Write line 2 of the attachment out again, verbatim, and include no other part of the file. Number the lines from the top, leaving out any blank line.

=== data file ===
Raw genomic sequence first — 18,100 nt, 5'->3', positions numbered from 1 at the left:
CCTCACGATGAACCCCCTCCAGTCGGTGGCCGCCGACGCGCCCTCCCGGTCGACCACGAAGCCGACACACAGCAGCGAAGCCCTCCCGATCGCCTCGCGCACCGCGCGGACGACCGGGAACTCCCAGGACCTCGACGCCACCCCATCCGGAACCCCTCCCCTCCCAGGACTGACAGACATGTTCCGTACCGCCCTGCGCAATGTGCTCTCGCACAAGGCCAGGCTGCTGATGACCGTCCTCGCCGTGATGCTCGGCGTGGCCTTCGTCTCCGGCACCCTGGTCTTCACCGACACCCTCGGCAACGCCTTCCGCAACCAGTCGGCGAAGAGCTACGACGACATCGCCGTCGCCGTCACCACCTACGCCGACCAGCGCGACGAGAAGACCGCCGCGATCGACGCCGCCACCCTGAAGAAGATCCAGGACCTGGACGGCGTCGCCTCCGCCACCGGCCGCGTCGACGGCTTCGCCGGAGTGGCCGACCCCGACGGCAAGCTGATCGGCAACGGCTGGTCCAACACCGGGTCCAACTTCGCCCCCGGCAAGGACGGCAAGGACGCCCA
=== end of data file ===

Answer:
CCTCACGATGAACCCCCTCCAGTCGGTGGCCGCCGACGCGCCCTCCCGGTCGACCACGAAGCCGACACACAGCAGCGAAGCCCTCCCGATCGCCTCGCGCACCGCGCGGACGACCGGGAACTCCCAGGACCTCGACGCCACCCCATCCGGAACCCCTCCCCTCCCAGGACTGACAGACATGTTCCGTACCGCCCTGCGCAATGTGCTCTCGCACAAGGCCAGGCTGCTGATGACCGTCCTCGCCGTGATGCTCGGCGTGGCCTTCGTCTCCGGCACCCTGGTCTTCACCGACACCCTCGGCAACGCCTTCCGCAACCAGTCGGCGAAGAGCTACGACGACATCGCCGTCGCCGTCACCACCTACGCCGACCAGCGCGACGAGAAGACCGCCGCGATCGACGCCGCCACCCTGAAGAAGATCCAGGACCTGGACGGCGTCGCCTCCGCCACCGGCCGCGTCGACGGCTTCGCCGGAGTGGCCGACCCCGACGGCAAGCTGATCGGCAACGGCTGGTCCAACACCGGGTCCAACTTCGCCCCCGGCAAGGACGGCAAGGACGCCCA